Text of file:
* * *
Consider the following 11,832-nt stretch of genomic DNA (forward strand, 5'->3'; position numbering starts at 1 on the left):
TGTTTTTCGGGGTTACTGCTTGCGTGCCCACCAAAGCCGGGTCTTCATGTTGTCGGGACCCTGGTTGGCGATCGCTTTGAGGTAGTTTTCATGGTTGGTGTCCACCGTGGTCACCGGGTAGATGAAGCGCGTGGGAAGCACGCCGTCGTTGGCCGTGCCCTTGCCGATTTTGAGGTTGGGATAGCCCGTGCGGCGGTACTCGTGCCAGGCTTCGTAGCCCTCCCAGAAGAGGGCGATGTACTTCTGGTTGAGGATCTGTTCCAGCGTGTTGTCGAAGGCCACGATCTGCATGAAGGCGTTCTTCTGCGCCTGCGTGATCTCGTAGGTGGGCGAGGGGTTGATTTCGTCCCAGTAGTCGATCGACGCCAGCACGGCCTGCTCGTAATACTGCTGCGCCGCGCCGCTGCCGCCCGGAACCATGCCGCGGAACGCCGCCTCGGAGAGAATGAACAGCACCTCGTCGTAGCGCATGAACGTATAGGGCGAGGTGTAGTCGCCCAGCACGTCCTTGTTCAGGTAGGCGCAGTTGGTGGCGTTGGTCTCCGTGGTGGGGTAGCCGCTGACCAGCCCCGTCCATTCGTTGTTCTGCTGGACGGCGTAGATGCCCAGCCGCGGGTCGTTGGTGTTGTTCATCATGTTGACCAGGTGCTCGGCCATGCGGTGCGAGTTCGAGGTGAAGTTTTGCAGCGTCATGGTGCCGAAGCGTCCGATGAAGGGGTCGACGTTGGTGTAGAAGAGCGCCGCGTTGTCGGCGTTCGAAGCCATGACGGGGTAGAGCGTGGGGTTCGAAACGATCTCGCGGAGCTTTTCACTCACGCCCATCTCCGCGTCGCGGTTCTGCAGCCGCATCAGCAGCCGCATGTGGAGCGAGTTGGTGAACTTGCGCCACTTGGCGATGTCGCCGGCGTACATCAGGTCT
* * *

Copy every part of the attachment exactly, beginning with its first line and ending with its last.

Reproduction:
Consider the following 11,832-nt stretch of genomic DNA (forward strand, 5'->3'; position numbering starts at 1 on the left):
TGTTTTTCGGGGTTACTGCTTGCGTGCCCACCAAAGCCGGGTCTTCATGTTGTCGGGACCCTGGTTGGCGATCGCTTTGAGGTAGTTTTCATGGTTGGTGTCCACCGTGGTCACCGGGTAGATGAAGCGCGTGGGAAGCACGCCGTCGTTGGCCGTGCCCTTGCCGATTTTGAGGTTGGGATAGCCCGTGCGGCGGTACTCGTGCCAGGCTTCGTAGCCCTCCCAGAAGAGGGCGATGTACTTCTGGTTGAGGATCTGTTCCAGCGTGTTGTCGAAGGCCACGATCTGCATGAAGGCGTTCTTCTGCGCCTGCGTGATCTCGTAGGTGGGCGAGGGGTTGATTTCGTCCCAGTAGTCGATCGACGCCAGCACGGCCTGCTCGTAATACTGCTGCGCCGCGCCGCTGCCGCCCGGAACCATGCCGCGGAACGCCGCCTCGGAGAGAATGAACAGCACCTCGTCGTAGCGCATGAACGTATAGGGCGAGGTGTAGTCGCCCAGCACGTCCTTGTTCAGGTAGGCGCAGTTGGTGGCGTTGGTCTCCGTGGTGGGGTAGCCGCTGACCAGCCCCGTCCATTCGTTGTTCTGCTGGACGGCGTAGATGCCCAGCCGCGGGTCGTTGGTGTTGTTCATCATGTTGACCAGGTGCTCGGCCATGCGGTGCGAGTTCGAGGTGAAGTTTTGCAGCGTCATGGTGCCGAAGCGTCCGATGAAGGGGTCGACGTTGGTGTAGAAGAGCGCCGCGTTGTCGGCGTTCGAAGCCATGACGGGGTAGAGCGTGGGGTTCGAAACGATCTCGCGGAGCTTTTCACTCACGCCCATCTCCGCGTCGCGGTTCTGCAGCCGCATCAGCAGCCGCATGTGGAGCGAGTTGGTGAACTTGCGCCACTTGGCGATGTCGCCGGCGTACATCAGGTCT